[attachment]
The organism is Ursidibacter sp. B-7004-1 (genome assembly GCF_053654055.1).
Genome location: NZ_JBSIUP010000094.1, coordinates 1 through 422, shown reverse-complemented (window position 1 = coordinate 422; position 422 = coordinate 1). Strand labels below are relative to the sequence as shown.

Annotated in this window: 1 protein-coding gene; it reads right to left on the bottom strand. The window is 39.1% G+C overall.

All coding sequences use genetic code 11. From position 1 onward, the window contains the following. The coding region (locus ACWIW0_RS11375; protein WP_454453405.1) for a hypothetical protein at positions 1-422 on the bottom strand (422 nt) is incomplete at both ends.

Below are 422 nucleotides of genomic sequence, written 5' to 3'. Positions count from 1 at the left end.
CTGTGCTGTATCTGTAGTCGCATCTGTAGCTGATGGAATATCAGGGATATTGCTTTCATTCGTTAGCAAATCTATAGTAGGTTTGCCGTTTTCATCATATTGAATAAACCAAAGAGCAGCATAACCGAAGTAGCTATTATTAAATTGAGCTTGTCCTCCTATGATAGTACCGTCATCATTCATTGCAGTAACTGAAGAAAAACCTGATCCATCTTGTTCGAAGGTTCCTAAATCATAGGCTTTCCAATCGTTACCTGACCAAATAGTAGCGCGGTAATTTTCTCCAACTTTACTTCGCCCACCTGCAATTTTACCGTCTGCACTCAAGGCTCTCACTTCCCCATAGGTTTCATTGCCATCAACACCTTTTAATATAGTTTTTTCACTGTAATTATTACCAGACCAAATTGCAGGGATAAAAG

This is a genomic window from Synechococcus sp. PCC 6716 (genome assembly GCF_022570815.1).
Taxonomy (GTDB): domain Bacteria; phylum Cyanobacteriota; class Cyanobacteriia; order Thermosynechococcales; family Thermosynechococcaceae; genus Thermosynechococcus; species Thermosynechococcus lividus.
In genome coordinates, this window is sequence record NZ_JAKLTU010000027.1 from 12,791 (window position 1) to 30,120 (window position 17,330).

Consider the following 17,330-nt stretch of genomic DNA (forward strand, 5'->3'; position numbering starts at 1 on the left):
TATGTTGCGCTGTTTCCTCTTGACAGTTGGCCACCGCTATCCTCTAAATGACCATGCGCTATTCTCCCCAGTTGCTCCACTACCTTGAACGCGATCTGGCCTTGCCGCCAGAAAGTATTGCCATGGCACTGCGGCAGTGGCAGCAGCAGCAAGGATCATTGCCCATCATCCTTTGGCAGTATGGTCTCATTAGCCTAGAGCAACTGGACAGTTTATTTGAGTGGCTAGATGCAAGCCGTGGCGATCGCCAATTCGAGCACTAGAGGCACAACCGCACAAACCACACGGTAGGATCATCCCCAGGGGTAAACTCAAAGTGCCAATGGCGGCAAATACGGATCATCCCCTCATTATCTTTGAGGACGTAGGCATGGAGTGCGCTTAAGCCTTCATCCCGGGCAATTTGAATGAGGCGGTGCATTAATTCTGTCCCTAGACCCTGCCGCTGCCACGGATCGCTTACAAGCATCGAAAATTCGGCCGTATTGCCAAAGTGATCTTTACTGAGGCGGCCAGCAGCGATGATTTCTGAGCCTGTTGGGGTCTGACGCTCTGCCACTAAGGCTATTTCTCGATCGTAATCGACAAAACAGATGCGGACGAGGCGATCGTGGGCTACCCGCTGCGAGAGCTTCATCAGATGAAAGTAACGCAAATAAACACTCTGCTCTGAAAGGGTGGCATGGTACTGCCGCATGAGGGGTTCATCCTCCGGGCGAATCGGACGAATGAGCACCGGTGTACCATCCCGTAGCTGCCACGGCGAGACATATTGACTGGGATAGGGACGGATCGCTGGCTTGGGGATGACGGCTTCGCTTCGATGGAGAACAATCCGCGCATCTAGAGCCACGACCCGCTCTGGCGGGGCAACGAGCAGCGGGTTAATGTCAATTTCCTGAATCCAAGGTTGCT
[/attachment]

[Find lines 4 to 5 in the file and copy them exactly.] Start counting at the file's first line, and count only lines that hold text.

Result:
All coding sequences use genetic code 11. From position 1 onward, the window contains the following. The coding region (locus ACWIW0_RS11375; protein WP_454453405.1) for a hypothetical protein at positions 1-422 on the bottom strand (422 nt) is incomplete at both ends.

Below are 422 nucleotides of genomic sequence, written 5' to 3'. Positions count from 1 at the left end.